Monday, 29 February 2016



As a Nation we love our parties, we love having our 'chilled' drinks while we expound on the state of the nation in every which way it hits us, and then -- no doubt we love our women too, and then also we love our football. No, we are passionate, fanatical about our football. Curiously also, we love ignoring antecedents, history, precedents although their stories provide the meaty flesh we love to ruminate on all year through.

About 7 months ago the NFF(Nigeria Football Federation)  President , Amaju Pinnick, cited insurbodination and lack of committment as the reasons for sacking coach Stephen Keshi, while in the same breath, boldly told Football loving Nigerians that he trusted that Coach Sunday Oliseh ' had the temperament to work harmoniously with the Technical and development committee...'

While many had applauded this move, The Online Editorial  [ click to read the full story ] had raised a red flag citing Olishe's many instances of questionable temperamental disposition. That post had ended with the question : "Is Sunday Oliseh's appointment really a master stroke, or just a loaded gun looking for a burst-up?"

Seven months on the answer is clear to all : NFF and Sunday Oliseh have parted ways in a not so tidy manner. It was infact, in a messier manner than when the NFF parted ways with Keshi. On the 26th February 2016,  week Sunday Oliseh tendered his resignation , accusing the NFF of not giving him the needed support to deliver on his job.  [  click to read Oliseh's resignation letter here. ]

The NFF-OLISEH burst-up not only provided juice for the media but is now bordering on issues where a few people are calling on the EFCC (Economic and Financial Crimes Commission) to investigate the body. This may be a debate for another day.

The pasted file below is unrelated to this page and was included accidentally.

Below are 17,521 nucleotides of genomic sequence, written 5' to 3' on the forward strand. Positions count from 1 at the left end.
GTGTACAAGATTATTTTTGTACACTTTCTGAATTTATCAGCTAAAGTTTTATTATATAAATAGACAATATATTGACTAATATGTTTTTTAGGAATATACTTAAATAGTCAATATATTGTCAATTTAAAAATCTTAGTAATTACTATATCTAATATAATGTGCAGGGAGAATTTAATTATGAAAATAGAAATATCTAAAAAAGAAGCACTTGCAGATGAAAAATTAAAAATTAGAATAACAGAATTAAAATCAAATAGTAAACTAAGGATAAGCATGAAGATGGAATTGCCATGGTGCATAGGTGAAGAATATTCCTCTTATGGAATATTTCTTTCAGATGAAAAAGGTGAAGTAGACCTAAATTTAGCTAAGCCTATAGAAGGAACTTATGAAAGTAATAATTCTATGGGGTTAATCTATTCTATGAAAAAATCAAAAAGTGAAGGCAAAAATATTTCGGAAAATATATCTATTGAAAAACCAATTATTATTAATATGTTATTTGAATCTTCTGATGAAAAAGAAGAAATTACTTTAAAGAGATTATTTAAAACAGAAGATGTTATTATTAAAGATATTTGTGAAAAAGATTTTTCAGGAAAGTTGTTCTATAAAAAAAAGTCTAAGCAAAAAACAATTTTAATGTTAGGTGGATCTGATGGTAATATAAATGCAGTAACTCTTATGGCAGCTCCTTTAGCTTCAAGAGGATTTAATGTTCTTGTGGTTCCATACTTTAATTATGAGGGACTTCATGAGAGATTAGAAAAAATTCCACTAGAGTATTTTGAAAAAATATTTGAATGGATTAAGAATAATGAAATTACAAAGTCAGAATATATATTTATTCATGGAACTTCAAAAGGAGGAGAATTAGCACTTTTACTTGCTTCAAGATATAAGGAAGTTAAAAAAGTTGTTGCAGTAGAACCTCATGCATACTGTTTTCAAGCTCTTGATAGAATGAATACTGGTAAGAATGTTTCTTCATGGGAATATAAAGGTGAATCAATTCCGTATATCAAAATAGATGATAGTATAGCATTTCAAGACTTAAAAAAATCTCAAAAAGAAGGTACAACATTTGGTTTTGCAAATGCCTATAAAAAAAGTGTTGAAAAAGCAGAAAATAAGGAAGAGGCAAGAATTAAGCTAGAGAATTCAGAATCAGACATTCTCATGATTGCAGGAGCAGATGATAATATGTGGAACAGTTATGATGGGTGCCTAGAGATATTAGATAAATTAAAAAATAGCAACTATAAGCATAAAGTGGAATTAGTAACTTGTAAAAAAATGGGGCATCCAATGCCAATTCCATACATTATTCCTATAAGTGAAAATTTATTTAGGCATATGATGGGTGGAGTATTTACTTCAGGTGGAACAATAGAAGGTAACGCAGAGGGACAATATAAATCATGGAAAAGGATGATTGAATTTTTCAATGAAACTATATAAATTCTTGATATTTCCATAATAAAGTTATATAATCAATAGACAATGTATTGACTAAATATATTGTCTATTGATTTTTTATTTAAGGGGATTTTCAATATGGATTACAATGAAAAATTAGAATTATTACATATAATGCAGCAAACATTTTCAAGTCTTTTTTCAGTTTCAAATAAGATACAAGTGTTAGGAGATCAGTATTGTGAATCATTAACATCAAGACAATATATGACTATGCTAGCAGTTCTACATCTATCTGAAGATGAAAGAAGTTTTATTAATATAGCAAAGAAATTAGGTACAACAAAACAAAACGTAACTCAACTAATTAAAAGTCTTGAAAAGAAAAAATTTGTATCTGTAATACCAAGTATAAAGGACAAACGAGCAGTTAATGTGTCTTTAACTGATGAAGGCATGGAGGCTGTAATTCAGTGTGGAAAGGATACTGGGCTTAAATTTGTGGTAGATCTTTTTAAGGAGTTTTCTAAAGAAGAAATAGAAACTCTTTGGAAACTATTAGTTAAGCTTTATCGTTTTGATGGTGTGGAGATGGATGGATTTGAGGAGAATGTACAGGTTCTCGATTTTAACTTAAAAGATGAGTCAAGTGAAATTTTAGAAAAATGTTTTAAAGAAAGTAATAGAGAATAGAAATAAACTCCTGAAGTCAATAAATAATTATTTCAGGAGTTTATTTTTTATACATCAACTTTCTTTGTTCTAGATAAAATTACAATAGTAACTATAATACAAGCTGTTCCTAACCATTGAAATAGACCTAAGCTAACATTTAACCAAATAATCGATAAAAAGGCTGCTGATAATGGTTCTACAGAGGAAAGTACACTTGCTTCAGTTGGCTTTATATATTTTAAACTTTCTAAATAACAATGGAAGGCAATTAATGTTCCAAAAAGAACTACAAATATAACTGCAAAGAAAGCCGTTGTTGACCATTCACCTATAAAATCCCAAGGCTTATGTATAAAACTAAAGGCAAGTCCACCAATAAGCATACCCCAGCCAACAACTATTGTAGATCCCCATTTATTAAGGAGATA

The Online Editorial's focus is really on something less complex : There really is nothing wrong with the Amaju Pinnick led NFF to have come clean. He should have simply told Nigerians that he only wanted to give his 'country man' , Oliseh--(they come from the same State ), a chance. If he had come out candidly to say that, a few of us who are doggedly analytical would have understood. The debate we are now going to raise would have had no place.

But to have categorically said that Oliseh had the ' temperament to ...' clearly indicates one of two things. Either the leadership of the NFF was grossly incompetent and lacking in the ability to read character, and draw credible inferences from available data, or, ( and this I believe is a greater sin) -- the NFF deliberately, calculatedly lied to soccer loving Nigerians for some veiled , dubious reason.

In either case the NFF should do the honourable thing and come clean to Nigerians. They not only owe Nigerians an apology, but they should as a duty to this nation address the issues concerning Sunday Oliseh and his assistant Jean Francois Loscuito's claims of being owed salaries going several months back. Oliseh's assistant, Loscuito is being owed about One Hundred Thousand dollars ( according to an interview he granted to Brilla 88.9, ). This is a major embarassment to the NFF and Nigeria as a whole. On air, Mr. Loscuito almost in tears appealed to the NFF to please pay his salary as he had a family to provide for and outstanding medical bills to settle. This is not the NFF a man of Amaju Pinnick's stature should be leading. As a former sports professional himself the NFF President should relate to the plight and desires of professional sports people in Nigeria.

All said, a more important question for us however, is how does all of this affect soccer lovers in Nigeria?

Answer: If the NFF does not give the interim coaching crew the needed support, Nigeria's qualification for the next African Nations Cup will be in jeopardy. If Nigeria again does not qualify we can only imagine the loss in terms of business opportunities nationwide, loss of earnings to NFF from CAF and of course real exposure for our footballers.

In the final anaysis, this absolutely avoidable state of affairs leaves a huge quesion hanging over the Amaju Pinnick led NFF: Is he the right man to lead the NFF beyond the tenure of his first term? Mr. Pinnick still has a few more years to answer that question.

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